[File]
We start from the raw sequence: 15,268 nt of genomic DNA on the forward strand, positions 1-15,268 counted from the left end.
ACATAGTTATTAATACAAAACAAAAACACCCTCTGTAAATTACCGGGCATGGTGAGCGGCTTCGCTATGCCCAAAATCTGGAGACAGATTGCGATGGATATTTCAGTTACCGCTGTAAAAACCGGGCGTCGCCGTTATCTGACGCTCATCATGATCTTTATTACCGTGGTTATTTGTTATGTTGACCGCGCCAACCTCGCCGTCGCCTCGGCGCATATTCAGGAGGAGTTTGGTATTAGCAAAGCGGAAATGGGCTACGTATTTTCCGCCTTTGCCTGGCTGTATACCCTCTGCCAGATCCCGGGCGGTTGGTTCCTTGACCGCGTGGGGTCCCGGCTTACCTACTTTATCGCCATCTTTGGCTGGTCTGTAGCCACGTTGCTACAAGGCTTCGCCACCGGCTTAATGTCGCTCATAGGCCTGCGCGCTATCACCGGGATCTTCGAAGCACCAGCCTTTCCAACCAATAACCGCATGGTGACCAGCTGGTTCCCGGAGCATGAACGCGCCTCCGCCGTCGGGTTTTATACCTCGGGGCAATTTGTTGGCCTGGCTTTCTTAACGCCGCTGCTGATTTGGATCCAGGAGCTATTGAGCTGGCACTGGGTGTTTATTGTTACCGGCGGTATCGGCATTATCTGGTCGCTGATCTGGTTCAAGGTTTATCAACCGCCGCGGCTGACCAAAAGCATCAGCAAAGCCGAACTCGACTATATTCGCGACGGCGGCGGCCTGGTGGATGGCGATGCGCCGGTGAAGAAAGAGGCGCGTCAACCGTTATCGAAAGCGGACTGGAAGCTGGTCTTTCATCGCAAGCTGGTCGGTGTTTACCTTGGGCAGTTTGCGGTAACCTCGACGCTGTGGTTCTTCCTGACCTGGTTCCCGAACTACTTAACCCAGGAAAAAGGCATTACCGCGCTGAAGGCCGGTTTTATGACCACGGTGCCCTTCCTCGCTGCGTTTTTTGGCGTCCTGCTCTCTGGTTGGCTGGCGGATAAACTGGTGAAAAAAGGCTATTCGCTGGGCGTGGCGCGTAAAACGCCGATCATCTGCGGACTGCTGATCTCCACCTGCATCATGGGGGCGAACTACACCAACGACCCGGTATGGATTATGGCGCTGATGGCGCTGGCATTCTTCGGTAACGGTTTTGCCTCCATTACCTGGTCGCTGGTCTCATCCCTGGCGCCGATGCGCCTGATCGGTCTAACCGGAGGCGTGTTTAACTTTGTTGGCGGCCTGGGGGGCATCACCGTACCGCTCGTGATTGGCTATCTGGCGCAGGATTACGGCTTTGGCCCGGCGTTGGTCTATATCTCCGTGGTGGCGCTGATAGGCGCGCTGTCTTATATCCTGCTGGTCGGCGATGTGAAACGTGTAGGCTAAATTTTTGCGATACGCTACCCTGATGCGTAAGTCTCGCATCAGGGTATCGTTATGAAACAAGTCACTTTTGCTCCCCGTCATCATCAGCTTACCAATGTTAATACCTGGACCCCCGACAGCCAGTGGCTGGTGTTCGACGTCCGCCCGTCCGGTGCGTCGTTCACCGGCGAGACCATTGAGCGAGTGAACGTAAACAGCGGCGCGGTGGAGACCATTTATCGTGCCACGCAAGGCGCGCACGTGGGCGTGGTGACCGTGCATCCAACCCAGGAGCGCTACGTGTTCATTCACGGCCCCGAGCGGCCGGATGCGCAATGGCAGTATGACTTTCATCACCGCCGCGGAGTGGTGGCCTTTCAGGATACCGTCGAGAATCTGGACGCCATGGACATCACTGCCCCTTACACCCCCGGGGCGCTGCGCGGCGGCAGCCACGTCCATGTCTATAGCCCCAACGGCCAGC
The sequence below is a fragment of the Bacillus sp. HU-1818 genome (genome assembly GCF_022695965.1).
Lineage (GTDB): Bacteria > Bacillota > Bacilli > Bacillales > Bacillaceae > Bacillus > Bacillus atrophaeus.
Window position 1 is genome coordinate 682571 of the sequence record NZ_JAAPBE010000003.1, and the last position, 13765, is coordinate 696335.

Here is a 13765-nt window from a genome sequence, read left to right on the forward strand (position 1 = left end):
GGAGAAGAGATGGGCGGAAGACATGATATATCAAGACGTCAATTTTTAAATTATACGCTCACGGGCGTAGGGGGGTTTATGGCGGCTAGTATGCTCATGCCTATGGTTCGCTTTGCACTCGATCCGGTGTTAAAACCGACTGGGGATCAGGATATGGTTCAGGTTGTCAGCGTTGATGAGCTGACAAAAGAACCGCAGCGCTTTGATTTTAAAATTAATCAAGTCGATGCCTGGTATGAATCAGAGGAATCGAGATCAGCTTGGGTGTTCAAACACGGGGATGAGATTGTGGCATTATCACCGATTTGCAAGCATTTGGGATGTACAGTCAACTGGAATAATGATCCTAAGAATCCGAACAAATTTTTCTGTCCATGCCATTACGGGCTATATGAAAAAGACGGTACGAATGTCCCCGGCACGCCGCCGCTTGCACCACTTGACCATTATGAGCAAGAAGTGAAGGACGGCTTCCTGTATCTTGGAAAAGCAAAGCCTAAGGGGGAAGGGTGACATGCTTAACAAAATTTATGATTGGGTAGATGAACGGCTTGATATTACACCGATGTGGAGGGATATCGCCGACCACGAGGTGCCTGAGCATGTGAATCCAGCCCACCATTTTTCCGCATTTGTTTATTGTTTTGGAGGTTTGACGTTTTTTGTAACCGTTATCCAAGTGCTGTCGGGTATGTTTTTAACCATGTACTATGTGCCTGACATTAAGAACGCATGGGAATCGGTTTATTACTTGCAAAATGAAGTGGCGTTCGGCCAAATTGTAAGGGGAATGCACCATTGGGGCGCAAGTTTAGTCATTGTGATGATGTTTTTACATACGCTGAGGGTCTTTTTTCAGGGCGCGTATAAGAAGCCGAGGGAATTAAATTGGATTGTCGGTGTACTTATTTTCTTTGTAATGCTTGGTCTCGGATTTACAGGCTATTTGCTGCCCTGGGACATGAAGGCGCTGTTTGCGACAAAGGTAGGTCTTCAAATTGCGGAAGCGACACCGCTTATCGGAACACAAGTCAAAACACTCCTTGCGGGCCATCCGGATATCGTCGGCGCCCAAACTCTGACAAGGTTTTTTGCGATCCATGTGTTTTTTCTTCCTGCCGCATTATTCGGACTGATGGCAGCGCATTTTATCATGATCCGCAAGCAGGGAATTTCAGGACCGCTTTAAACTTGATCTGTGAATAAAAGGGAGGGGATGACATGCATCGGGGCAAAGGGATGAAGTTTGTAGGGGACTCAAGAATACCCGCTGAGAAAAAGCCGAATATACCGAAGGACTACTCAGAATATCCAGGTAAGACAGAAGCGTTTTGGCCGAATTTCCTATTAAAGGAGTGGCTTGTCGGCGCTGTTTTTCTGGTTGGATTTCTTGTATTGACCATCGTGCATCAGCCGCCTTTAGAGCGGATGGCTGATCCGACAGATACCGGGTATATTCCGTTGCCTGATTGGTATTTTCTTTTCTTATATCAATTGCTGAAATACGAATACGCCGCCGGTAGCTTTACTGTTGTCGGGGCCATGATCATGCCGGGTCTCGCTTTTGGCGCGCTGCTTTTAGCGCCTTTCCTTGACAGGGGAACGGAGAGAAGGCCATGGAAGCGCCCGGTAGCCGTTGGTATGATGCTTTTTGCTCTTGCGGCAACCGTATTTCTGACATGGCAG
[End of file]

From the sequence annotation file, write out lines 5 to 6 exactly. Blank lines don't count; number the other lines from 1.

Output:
Window position 1 is genome coordinate 682571 of the sequence record NZ_JAAPBE010000003.1, and the last position, 13765, is coordinate 696335.

Here is a 13765-nt window from a genome sequence, read left to right on the forward strand (position 1 = left end):